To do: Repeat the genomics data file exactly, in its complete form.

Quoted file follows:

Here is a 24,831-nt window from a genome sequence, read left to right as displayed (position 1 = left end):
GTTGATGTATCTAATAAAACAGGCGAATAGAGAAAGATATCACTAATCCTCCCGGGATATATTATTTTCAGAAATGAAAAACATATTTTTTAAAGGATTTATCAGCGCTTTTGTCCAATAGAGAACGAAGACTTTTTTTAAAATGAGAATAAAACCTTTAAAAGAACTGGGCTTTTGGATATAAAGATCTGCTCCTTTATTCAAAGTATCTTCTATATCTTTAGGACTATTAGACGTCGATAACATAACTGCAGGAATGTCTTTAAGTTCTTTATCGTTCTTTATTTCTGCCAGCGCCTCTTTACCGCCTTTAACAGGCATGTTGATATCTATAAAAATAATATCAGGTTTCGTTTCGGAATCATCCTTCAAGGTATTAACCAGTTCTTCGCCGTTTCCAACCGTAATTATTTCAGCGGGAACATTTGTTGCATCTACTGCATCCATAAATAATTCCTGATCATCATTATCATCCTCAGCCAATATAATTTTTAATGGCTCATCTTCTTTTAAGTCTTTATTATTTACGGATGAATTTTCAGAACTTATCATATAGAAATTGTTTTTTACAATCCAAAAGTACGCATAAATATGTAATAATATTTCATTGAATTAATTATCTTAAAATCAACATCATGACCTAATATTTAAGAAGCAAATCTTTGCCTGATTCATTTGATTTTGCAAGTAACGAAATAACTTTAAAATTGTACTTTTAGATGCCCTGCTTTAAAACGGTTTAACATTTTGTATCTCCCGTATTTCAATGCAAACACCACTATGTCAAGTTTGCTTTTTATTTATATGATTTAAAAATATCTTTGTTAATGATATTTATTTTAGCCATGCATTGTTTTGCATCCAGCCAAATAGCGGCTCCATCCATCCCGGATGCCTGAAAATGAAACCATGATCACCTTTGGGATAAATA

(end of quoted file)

Here is a 24,831-nt window from a genome sequence, read left to right as displayed (position 1 = left end):
GTTGATGTATCTAATAAAACAGGCGAATAGAGAAAGATATCACTAATCCTCCCGGGATATATTATTTTCAGAAATGAAAAACATATTTTTTAAAGGATTTATCAGCGCTTTTGTCCAATAGAGAACGAAGACTTTTTTTAAAATGAGAATAAAACCTTTAAAAGAACTGGGCTTTTGGATATAAAGATCTGCTCCTTTATTCAAAGTATCTTCTATATCTTTAGGACTATTAGACGTCGATAACATAACTGCAGGAATGTCTTTAAGTTCTTTATCGTTCTTTATTTCTGCCAGCGCCTCTTTACCGCCTTTAACAGGCATGTTGATATCTATAAAAATAATATCAGGTTTCGTTTCGGAATCATCCTTCAAGGTATTAACCAGTTCTTCGCCGTTTCCAACCGTAATTATTTCAGCGGGAACATTTGTTGCATCTACTGCATCCATAAATAATTCCTGATCATCATTATCATCCTCAGCCAATATAATTTTTAATGGCTCATCTTCTTTTAAGTCTTTATTATTTACGGATGAATTTTCAGAACTTATCATATAGAAATTGTTTTTTACAATCCAAAAGTACGCATAAATATGTAATAATATTTCATTGAATTAATTATCTTAAAATCAACATCATGACCTAATATTTAAGAAGCAAATCTTTGCCTGATTCATTTGATTTTGCAAGTAACGAAATAACTTTAAAATTGTACTTTTAGATGCCCTGCTTTAAAACGGTTTAACATTTTGTATCTCCCGTATTTCAATGCAAACACCACTATGTCAAGTTTGCTTTTTATTTATATGATTTAAAAATATCTTTGTTAATGATATTTATTTTAGCCATGCATTGTTTTGCATCCAGCCAAATAGCGGCTCCATCCATCCCGGATGCCTGAAAATGAAACCATGATCACCTTTGGGATAAATA